There is an Early Day Motion that refers to the measles, mumps and rubella vaccine and also to LBC radio (London’s Biggest Conversation). Ben Goldacre discusses it here. You can find the EDM here. You can view the list of MPs in alphabetical order and check to see whether yours has signed the EDM. If they haven’t, then you can write to them using this website: http://www.theyworkforyou.com/.
It’s also possible to group the EDM signatures by party – this shows 11 Liberal Democrats, 15 Labour MPs, and 2 Conservatives. Given that the parties have, respectively, 63 MPs, 350 Members of Parliament, and 193 Members, this means that 17 per cent of Liberal Democrat MPs have signed, with 4% of Labour MPs attaching their names to the list and only 1% of Conservatives putting their John Hancock on the EDM.
I wrote to my MP and I suggest you do the same if you haven’t already. Here’s an example of the kind of correspondence you get between MP and Whiny Sceptic Constituent:
[Me] I would like to encourage you to sign the EDM regarding MMR vaccination and sensationalist media coverage.
[MP] Thank you for your email.
I very much support the thrust of the email and I certainly have faith
in the MMR vaccination which both of my children have had. However I
certainly respect those who have a different opinion. I am afraid that
I do not know what the presenter on LBC said; would you be able to let
[Me] Thank you for your response. I certainly respect other people’s right to hold an alternative opinion, but I also think that alternative opinions that run contrary to the evidence can sometimes be actively dangerous – particularly when they are in the realm of public health and are espoused by someone who has a platform for their views such as LBC. I like the wording of the EDM here: “…recognises the right of Jeni Barnett as a parent to make her own judgement about vaccinations for her own children but implores her and others in the media to act more responsibly when making comments in the public domain; and further expresses its hope that in the future reporting the issue of MMR will be less sensationalist and more evidence-based.”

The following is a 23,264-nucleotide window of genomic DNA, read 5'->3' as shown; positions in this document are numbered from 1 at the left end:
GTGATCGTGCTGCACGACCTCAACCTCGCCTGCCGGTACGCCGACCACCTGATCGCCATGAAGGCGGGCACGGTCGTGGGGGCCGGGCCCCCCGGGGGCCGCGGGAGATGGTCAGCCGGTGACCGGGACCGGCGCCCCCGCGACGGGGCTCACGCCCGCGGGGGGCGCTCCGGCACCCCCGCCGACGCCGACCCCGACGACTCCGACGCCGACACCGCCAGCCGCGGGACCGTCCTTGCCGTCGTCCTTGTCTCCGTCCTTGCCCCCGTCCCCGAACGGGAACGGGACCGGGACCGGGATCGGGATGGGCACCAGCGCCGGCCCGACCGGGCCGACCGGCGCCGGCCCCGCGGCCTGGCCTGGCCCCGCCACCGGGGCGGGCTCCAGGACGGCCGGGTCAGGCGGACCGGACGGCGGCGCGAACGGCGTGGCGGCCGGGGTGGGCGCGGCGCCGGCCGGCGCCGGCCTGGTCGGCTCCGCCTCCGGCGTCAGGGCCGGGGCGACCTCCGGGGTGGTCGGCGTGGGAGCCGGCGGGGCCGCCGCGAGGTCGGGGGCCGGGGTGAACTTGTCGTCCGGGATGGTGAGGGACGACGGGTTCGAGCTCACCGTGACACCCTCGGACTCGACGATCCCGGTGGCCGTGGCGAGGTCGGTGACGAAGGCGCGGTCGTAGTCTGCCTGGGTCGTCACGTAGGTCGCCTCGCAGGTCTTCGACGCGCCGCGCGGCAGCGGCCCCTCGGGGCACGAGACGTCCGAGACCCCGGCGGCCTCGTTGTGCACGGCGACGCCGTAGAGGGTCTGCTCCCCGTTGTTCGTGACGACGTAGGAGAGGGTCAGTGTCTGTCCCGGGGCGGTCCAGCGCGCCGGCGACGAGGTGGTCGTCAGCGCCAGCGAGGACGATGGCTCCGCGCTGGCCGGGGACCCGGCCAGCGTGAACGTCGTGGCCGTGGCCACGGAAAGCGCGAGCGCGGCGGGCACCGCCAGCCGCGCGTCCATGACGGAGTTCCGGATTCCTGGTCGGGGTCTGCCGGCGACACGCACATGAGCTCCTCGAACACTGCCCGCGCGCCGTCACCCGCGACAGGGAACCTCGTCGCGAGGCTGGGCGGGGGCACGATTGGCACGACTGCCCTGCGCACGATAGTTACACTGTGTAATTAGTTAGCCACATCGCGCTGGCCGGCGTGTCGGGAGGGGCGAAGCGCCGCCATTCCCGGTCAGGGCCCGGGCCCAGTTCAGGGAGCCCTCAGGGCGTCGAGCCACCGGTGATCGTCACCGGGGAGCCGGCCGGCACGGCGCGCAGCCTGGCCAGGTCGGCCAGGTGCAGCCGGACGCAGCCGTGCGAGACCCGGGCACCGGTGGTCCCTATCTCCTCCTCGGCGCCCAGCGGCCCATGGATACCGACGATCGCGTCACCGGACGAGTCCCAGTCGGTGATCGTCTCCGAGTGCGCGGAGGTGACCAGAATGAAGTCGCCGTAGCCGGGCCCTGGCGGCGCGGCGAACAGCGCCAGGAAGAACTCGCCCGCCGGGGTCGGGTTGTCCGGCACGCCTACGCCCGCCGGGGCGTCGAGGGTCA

Regarding what was said during the broadcast on LBC, there are transcripts available online and I believe that the audio is also available on some websites (e.g., Youtube).
[MP] Thank you for your further email. I am very sorry for the delay in replying to you but have given this matter much thought. I think that your comments are perfectly fair and sensible, but I just feel very uncomfortable about signing this EDM. I worry about the future of free speech generally in the country, and the media have an important role to play in challenging the executive and the authorities in this country.
I wouldn’t like to do anything that might lead them to shying away from challenging conventional wisdoms and viewpoints which I think on balance is very much in the public interest.
Therefore whilst I very much sympathise with the extremely sensible points you make I hope you at least appreciate my reasons for not signing the EDM which is due to the wider implications rather than on the merits of this particular issue where I firmly agree about the safety of the MMR jab.
[Me] Thank you for taking the time to consider my email and respond to it.
I’m not sure the EDM really does have wider implications – or that it could potentially hamstring the mainstream media. The phrasing “…implores her and others in the media to act more responsibly when making comments in the public domain; and further expresses its hope that in the future reporting the issue of MMR will be less sensationalist and more evidence-based” asks for more responsible behaviour and less unevidenced, sensationalised reporting. To pick one especially famous example of investigative journalism, it strikes me that Woodward & Bernstein uncovered evidence and reported on it rather than inventing a story, sensationalising, or misreporting. To call for less sensationalist and more evidence-based reporting should not affect the ladies and gentlemen of the press – they should already be striving to produce accurate stories. I don’t see why people should be allowed to abuse free speech to in order to make statements that are demonstrably false, but as they are allowed to do so I think the least we can do is express our disappointment when they make false statements that could have serious and harmful effects on public health and implore them to refrain from doing so in future.
[MP] Thanks for the email.
I do not necessarily disagree at all with the points you make, but just don’t feel entirely comfortable with the EDM.
If you ever wish to share your views with me on any issue I will always be pleased to hear from you.